Blog

  • A genome blooms

    Leah Eisenstadt, October 22nd, 2010 | Filed under

    The Royal Botanic Gardens, Kew is a lovely place to explore, where visitors can stroll among the treetops nearly 60 feet above the ground, tunnel through an interactive play area shaped like a plant, or get a close-up view of piranha, poison-dart tree frogs, and baby water dragons.

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  • What is exome sequencing?

    Leah Eisenstadt, October 15th, 2010 | Filed under

    The human genome consists of 3 billion nucleotides or “letters” of DNA. But only a small percentage — 1.5 percent — of those letters are actually translated into proteins, the functional players in the body. The “exome” consists of all the genome’s exons, which are the coding portions of genes. The term exon was derived from “EXpressed regiON,” since these are the regions that get translated, or expressed as proteins, as opposed to the intron, or “INTRagenic regiON” which is not represented in the final protein.

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  • Highlights on height

    Leah Eisenstadt, October 8th, 2010 | Filed under

    Last week, Broad researchers and others in the GIANT (Genetic Investigation of Anthropometric Traits) Consortium published work revealing 180 genomic regions influencing height, the most yet identified for a single trait or disease. It may come as no surprise that stature is leading the pack when it comes to traits yielding their genetic secrets. Height is one of the easiest traits to measure, and studies on other traits and diseases often record subjects’ height, providing ample data for scientists.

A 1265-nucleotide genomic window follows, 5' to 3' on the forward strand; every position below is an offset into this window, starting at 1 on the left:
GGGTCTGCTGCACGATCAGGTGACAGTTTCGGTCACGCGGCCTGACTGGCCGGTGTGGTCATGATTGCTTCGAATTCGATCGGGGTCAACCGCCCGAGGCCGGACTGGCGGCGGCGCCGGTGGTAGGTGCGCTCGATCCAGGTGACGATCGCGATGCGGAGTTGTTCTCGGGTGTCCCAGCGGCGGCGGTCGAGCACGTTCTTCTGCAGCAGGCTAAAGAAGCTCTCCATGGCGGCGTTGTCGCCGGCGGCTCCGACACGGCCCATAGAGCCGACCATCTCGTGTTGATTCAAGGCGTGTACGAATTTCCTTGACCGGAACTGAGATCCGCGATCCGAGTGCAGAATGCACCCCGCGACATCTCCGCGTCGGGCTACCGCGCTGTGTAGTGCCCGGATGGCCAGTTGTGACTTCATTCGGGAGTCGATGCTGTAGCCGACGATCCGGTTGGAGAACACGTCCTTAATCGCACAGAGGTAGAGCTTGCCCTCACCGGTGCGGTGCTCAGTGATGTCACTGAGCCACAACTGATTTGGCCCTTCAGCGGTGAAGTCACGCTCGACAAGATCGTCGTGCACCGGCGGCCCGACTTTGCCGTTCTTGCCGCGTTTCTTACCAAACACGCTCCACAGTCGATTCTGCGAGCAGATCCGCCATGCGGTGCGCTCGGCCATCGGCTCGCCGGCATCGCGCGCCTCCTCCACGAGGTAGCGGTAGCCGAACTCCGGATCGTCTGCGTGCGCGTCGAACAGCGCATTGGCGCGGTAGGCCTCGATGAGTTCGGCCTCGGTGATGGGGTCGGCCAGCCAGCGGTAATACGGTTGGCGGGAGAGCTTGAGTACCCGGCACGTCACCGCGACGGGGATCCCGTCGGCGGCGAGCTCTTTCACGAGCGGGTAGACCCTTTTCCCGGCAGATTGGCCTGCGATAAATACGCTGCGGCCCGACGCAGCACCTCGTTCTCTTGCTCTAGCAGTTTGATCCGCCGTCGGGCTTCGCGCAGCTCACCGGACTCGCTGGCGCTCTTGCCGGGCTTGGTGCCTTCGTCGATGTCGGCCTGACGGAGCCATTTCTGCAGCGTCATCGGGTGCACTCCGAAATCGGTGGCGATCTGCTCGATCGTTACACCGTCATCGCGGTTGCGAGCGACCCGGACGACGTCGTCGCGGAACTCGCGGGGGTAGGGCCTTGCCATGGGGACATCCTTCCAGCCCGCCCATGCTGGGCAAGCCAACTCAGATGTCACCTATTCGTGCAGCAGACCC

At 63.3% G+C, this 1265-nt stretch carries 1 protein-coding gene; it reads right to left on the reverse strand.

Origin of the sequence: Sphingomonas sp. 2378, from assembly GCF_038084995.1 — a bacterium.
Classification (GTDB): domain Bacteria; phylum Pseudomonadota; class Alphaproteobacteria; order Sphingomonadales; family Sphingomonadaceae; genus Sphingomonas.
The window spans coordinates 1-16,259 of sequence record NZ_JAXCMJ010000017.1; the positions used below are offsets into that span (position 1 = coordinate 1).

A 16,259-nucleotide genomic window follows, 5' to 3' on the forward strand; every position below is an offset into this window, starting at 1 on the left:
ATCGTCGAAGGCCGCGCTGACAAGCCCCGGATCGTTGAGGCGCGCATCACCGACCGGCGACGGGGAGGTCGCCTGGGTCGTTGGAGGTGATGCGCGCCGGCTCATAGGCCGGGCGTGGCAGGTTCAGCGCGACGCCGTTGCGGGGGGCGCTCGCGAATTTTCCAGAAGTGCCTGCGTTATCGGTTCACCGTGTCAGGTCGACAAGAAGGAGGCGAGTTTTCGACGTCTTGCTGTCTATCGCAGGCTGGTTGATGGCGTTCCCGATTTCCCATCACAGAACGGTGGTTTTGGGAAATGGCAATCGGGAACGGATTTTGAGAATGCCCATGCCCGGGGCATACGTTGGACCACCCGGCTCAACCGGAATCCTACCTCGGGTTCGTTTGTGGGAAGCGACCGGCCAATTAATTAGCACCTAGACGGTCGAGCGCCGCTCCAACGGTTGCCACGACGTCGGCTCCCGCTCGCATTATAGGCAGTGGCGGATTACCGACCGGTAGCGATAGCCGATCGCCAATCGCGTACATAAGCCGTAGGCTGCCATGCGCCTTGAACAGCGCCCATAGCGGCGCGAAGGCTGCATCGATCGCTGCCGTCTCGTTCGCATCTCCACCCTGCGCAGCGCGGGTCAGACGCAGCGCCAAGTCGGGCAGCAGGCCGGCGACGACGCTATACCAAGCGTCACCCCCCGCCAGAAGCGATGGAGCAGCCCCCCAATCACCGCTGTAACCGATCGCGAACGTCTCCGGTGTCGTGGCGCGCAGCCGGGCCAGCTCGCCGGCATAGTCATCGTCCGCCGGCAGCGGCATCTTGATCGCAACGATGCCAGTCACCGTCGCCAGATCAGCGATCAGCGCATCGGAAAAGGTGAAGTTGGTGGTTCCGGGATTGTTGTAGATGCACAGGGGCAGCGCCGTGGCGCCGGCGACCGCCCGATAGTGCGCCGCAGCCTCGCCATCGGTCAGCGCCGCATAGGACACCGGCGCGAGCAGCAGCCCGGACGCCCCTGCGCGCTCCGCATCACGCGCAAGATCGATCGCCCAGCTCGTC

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  • Broad epigenetics research makes a big splash

    Leah Eisenstadt, September 29th, 2010 | Filed under

    According to some, epigenomics is the next frontier for genome researchers. Literally meaning “on top of” the genome, the epigenome refers to chemical tags that attach to DNA and the protein scaffold that supports it, together known as “chromatin.” Those tags help turn genes on and off, and therefore they can have huge biological implications.

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  • Five Questions for Bang Wong

    Leah Eisenstadt, September 21st, 2010 | Filed under

    As Creative Director at the Broad, Bang Wong has helped shape the DNAtrium’s varied exhibits, created figures and cover art for many scientific papers, and collaborated with scientists on the best way to display complex data.

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